As I have said many times, there is much more to owning a paint contracting business than painting. You must be able to estimate accurately, know how to price the job profitably, manage production, juggle the myriad tasks that demand your attention, manage cash flow, and much, much more. These requirements have little to do with actually putting paint on the wall. And yet, the success of your business demands that you perform these tasks with some level of competency.

As Michael Gerber points out in the E-Myth, many business owners get started because they are gripped by “entrepreneurial seizure”. They decide that they can run a better business than their boss, or they get tired of taking orders, or they believe that the path to riches lies in owning their own company. So they declare that they are going into business.

Just as a skilled craftsman requires certain skills and knowledge, so a successful business owner requires certain skills and knowledge. To pretend otherwise is not only naive, but a sure invitation for failure.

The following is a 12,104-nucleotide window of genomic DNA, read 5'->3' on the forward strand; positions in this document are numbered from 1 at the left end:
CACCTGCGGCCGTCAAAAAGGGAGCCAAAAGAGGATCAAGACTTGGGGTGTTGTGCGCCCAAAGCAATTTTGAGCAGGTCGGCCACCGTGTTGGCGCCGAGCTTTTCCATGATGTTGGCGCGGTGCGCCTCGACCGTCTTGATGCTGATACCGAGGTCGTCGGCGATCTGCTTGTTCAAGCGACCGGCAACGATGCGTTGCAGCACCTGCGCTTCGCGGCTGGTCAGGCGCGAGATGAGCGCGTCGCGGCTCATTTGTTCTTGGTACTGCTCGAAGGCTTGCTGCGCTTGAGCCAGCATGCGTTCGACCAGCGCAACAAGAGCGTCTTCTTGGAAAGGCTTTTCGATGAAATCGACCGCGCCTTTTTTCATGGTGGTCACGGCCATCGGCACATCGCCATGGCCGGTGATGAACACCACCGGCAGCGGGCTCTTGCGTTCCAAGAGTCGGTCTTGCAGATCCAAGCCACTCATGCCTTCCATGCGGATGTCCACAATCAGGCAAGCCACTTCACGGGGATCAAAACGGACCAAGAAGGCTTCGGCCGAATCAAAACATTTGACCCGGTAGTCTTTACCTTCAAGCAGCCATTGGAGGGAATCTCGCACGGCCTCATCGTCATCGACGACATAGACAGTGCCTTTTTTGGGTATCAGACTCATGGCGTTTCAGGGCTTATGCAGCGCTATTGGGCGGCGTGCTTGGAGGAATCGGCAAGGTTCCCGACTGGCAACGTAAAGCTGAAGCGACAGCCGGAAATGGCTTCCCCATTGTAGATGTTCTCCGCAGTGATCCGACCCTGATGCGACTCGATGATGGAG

Over the years, I have worked with or observed hundreds of contractors. While the details vary, these contractors can be placed into two categories: businessmen and those who are impersonating a businessman. Invariably, the former focuses his efforts on marketing, sales, and finance, while the latter focuses on the technical aspects of his trade.

There is nothing inherently wrong with impersonating a businessman, so long as one is honest about it. And if impersonations aren’t your thing, then take the steps necessary to change your status.

Placing one’s name on the side of a van no more makes one a businessman than sitting in a hen house makes one a chicken.